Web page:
(pdf) A. Meduna, J. Techet. Canonical Scattered Context Generators of Sentences with Their Parses. Theoretical Computer Science, 2007, pp. 73-81.
(pdf) J. Techet. Scattered Context Generators of Sentences with Their Parses. Pre-proceedings of the 1st Doctoral Workshop on Mathematical and Engineering Methods in Computer Science, 2005, pp. 68-77.
(pdf) A. Meduna, J. Techet. Reduction of Scattered Context Generators of Sentences Preceded by Their Leftmost Parses. Proceedings of 9th International Workshop on Descriptional Complexity of Formal Systems, 2007, pp. 178-185.
Definitions
We assume that for every scattered context grammar G = (V, T, P, S), there is a set of production labels, denoted by lab(G), such that |lab(G)| = |P|; as usual, lab(G)^{*} denotes the set of all strings over lab(G). Furthermore, there is a bijection from P to lab(G) such that if this bijection maps a production (A_{1}, ..., A_{n}) → (x_{1}, ..., x_{n}) to a label l ∈ lab(G), we say that (A_{1}, ..., A_{n}) → (x_{1}, ..., x_{n}) is labeled with l, symbolically written as
To express that x ⇒^{*} y, where x, y ∈ V^{*}, by using a sequence of productions labeled with p_{1}, p_{2}, ..., p_{n}, we write x ⇒^{*} y [ρ], where ρ = p_{1}...p_{n} ∈ lab(G)^{*}.
Let G = (V, T, P, S) be a scattered context grammar and let S ⇒^{*} x [ρ], where x ∈ T^{*} and ρ ∈ lab(G)^{*}; then, x is a sentence generated by G according to parse ρ. Let lab(G) ⊆ T. G is a proper generator of its sentences with their parses if and only if
in addition, if G generates L(G) in a leftmost or a rightmost way, G is a proper leftmost or a proper rightmost generator of its sentences with their parses. Similarly, G is a proper generator of its sentences preceded by their parses if and only if
in addition, if G generates L(G) in a leftmost way, G is a proper leftmost generator of its sentences preceded by their parses. Notice that these definitions impose no restrictions on derivations in a proper leftmost generator. However, every proper leftmost generator G satisfies the property that if G makes a non-leftmost step during a derivation, then this derivation cannot generate a member of L(G). The same applies for proper rightmost generators.
Results
Theorem For every recursively enumerable language L, there exists a propagating scattered context grammar G such that G is a proper generator of its sentences with their parses and L = L(G) // lab(G)^{+}.
Theorem For every recursively enumerable language L there exists a propagating scattered context grammar G = (V', T', P, S) such that G is a proper leftmost generator of its sentences with their parses, |V'-T'| ≤ 6, and L = L(G) // lab(G)^{+}.
Theorem For every recursively enumerable language L there exists a propagating scattered context grammar G = (V', T', P, S) such that G is a proper rightmost generator of its sentences with their parses, |V'-T'| ≤ 6, and L = L(G) // lab(G)^{+}.
Theorem For every recursively enumerable language L there exists a propagating scattered context grammar G = (V', T', P, S) such that G is a proper leftmost generator of its sentences preceded by their parses, |V'-T'| ≤ 6, mcs(G) = 3, and L = lab(G)^{+} \\ L(G).
Theorem For every recursively enumerable language L there exists a propagating scattered context grammar G = (V', T', P, S) such that G is a proper leftmost generator of its sentences preceded by their parses, |V'-T'| ≤ 9, mcs(G) = 1, and L = lab(G)^{+} \\ L(G).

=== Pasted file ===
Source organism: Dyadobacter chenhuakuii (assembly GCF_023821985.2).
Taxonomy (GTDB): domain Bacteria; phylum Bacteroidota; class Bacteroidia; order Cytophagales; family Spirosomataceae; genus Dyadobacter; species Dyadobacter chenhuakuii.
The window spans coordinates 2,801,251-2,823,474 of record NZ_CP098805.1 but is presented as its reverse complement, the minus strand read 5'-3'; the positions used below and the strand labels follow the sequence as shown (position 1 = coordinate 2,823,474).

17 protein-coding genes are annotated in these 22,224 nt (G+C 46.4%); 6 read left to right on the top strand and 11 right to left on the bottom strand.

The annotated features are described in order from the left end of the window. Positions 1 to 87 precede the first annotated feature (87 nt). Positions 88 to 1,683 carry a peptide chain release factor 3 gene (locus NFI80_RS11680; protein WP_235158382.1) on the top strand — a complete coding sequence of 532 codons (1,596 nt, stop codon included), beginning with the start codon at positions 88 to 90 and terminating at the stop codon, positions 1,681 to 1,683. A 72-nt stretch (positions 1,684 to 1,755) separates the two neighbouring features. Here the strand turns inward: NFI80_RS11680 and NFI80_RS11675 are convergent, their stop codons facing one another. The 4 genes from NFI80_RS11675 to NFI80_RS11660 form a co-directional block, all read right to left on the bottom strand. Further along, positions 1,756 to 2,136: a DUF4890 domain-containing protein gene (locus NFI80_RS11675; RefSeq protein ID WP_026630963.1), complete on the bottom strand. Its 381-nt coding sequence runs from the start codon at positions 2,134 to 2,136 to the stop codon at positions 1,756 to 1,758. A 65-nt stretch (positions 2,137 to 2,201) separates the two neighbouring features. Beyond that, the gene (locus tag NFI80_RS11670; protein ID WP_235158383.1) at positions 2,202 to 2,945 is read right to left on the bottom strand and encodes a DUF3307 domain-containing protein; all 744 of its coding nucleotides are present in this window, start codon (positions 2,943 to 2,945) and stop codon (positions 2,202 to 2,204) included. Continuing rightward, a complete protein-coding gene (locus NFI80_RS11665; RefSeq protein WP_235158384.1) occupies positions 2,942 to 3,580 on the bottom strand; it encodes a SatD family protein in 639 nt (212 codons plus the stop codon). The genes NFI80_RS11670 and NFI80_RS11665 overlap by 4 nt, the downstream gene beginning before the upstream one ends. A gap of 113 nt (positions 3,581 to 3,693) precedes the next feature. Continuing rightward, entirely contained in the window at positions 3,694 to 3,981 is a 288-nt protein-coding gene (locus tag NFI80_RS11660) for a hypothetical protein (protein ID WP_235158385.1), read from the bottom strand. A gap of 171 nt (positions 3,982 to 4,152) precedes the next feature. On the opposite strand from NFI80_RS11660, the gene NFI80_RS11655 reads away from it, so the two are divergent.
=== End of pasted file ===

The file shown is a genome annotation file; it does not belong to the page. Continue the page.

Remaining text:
References
(pdf) V. Geffert. Context-Free-Like Forms for the Phrase-Structure Grammars. Proceedings of the Mathematical Foundations of Computer Science 1988, 1988, pp. 309-317.
(pdf) H. C. M. Kleijn and G. Rozenberg. On the Generative Power of Regular Pattern Grammars. Acta Informatica, 1983, pp. 391-411.
Generalized k-Limited Erasing
Based on
(pdf) J. Techet. k-Limited Erasing Performed by Scattered Context Grammars. Proceedings of the 2nd International Workshop on Formal Models WFM '07, 2007, pp. 227-234.
Definitions
Let cf((A_{1}, ..., A_{n}) → (x_{1}, ..., x_{n})) = {A_{1} → x_{1}, ..., A_{n} → x_{n}}. The core grammar underlying a scattered context grammar G = (V, T, P, S) is denoted by core(G) and defined as the context-free grammar core(G) = (V, T, cf(P), S) with cf(P) = {A → x : A → x ∈ cf(p) for some p ∈ P}. Let v = u_{1}A_{1}u_{2}A_{2}...u_{n}A_{n}u_{n+1} ⇒ u_{1}x_{1}u_{2}x_{2}...u_{n}x_{n}u_{n+1} = w [(A_{1}, ..., A_{n}) → (x_{1}, ..., x_{n})]. The context-free simulation of this step by core(G) is denoted by cf(v ⇒ w) and defined as core(G)'s derivation of the form u_{1}A_{1}u_{2}A_{2}...u_{n}A_{n}u_{n+1} ⇒ u_{1}x_{1}u_{2}A_{2}...u_{n}A_{n}u_{n+1} ⇒^{n-1} u_{1}x_{1}u_{2}x_{2}...u_{n}x_{n}u_{n+1}. Let v = v_{1} ⇒^{*} v_{n} = w be of the form v_{1} ⇒ v_{2} ⇒ v_{3} ⇒ ... ⇒ v_{n}. The context-free simulation of v ⇒^{*} w by core(G) is denoted by cf(v ⇒^{*} w) and defined as v_{1} ⇒^{*} v_{2} ⇒^{*} v_{3} ⇒^{*}...⇒^{*} v_{n} such that for all 1 ≤ i ≤ n-1, v_{i} ⇒^{*} v_{i+1} is the context-free simulation of v_{i} ⇒ v_{i+1}.
Let S ⇒^{*} x be of the form S ⇒^{*} uAv ⇒^{*} x. Let cf(S ⇒^{*} x) be the context-free simulation of S ⇒^{*} x. Let t be the derivation tree corresponding to S ⇒^{*} x. Consider a subtree rooted at A in t. If the frontier of this subtree is ε, then G erases A in S ⇒^{*} uAv ⇒^{*} x, symbolically written as À, and if this frontier differs from ε, then G does not erase A during this derivation, symbolically written as Á. If o = Á_{1}...Á_{n} or o = À_{1}...À_{n}, we write ó or ò, respectively.
Let G = (V, T, P, S) be a scattered context grammar and let k ≥ 0. G erases nonterminals in a generalized k-limited way in S ⇒^{*} y, where y ∈ L(G), if every sentential form x occurring in S ⇒^{*} y satisfies the following two properties:
- every x = uAeEa, Á, É, è, satisfies |e| ≤ k;
- every x = uAa, Á, satisfies: if ù or à, then |u| ≤ k or |a| ≤ k, respectively.
Set